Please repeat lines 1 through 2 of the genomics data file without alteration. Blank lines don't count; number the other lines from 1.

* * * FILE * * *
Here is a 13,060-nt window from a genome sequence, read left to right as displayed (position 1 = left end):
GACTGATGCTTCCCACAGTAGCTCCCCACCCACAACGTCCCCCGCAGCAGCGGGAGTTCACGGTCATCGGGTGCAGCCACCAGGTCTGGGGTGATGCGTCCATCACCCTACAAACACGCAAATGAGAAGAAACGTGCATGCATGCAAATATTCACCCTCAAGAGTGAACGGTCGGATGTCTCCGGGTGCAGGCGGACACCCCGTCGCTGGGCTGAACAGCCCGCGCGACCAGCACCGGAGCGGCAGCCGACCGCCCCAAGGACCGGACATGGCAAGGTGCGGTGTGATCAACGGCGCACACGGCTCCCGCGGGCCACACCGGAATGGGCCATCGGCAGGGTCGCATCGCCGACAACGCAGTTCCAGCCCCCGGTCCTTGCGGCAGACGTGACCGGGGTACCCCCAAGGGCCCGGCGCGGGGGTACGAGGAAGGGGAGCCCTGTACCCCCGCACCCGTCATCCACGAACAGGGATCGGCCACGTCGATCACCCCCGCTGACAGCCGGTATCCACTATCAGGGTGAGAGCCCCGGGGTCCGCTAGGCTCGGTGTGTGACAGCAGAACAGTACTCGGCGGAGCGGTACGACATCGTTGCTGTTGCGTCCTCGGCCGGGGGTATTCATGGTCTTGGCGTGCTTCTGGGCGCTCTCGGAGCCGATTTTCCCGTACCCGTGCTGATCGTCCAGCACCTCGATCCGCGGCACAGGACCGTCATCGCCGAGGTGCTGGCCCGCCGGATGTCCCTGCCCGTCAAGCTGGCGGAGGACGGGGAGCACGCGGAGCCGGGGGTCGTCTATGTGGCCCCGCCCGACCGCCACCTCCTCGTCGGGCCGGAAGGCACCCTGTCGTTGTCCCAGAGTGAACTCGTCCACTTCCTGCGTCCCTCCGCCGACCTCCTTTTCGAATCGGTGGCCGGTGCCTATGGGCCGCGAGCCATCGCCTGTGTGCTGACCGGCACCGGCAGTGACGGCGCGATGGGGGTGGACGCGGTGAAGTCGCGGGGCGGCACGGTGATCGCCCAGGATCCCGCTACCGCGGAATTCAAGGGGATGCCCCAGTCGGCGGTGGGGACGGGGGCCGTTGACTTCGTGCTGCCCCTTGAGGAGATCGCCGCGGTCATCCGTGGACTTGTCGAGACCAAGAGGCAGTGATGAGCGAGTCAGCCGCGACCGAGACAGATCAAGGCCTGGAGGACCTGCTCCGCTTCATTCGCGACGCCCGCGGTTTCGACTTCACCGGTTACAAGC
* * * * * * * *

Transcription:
Here is a 13,060-nt window from a genome sequence, read left to right as displayed (position 1 = left end):
GACTGATGCTTCCCACAGTAGCTCCCCACCCACAACGTCCCCCGCAGCAGCGGGAGTTCACGGTCATCGGGTGCAGCCACCAGGTCTGGGGTGATGCGTCCATCACCCTACAAACACGCAAATGAGAAGAAACGTGCATGCATGCAAATATTCACCCTCAAGAGTGAACGGTCGGATGTCTCCGGGTGCAGGCGGACACCCCGTCGCTGGGCTGAACAGCCCGCGCGACCAGCACCGGAGCGGCAGCCGACCGCCCCAAGGACCGGACATGGCAAGGTGCGGTGTGATCAACGGCGCACACGGCTCCCGCGGGCCACACCGGAATGGGCCATCGGCAGGGTCGCATCGCCGACAACGCAGTTCCAGCCCCCGGTCCTTGCGGCAGACGTGACCGGGGTACCCCCAAGGGCCCGGCGCGGGGGTACGAGGAAGGGGAGCCCTGTACCCCCGCACCCGTCATCCACGAACAGGGATCGGCCACGTCGATCACCCCCGCTGACAGCCGGTATCCACTATCAGGGTGAGAGCCCCGGGGTCCGCTAGGCTCGGTGTGTGACAGCAGAACAGTACTCGGCGGAGCGGTACGACATCGTTGCTGTTGCGTCCTCGGCCGGGGGTATTCATGGTCTTGGCGTGCTTCTGGGCGCTCTCGGAGCCGATTTTCCCGTACCCGTGCTGATCGTCCAGCACCTCGATCCGCGGCACAGGACCGTCATCGCCGAGGTGCTGGCCCGCCGGATGTCCCTGCCCGTCAAGCTGGCGGAGGACGGGGAGCACGCGGAGCCGGGGGTCGTCTATGTGGCCCCGCCCGACCGCCACCTCCTCGTCGGGCCGGAAGGCACCCTGTCGTTGTCCCAGAGTGAACTCGTCCACTTCCTGCGTCCCTCCGCCGACCTCCTTTTCGAATCGGTGGCCGGTGCCTATGGGCCGCGAGCCATCGCCTGTGTGCTGACCGGCACCGGCAGTGACGGCGCGATGGGGGTGGACGCGGTGAAGTCGCGGGGCGGCACGGTGATCGCCCAGGATCCCGCTACCGCGGAATTCAAGGGGATGCCCCAGTCGGCGGTGGGGACGGGGGCCGTTGACTTCGTGCTGCCCCTTGAGGAGATCGCCGCGGTCATCCGTGGACTTGTCGAGACCAAGAGGCAGTGATGAGCGAGTCAGCCGCGACCGAGACAGATCAAGGCCTGGAGGACCTGCTCCGCTTCATTCGCGACGCCCGCGGTTTCGACTTCACCGGTTACAAGC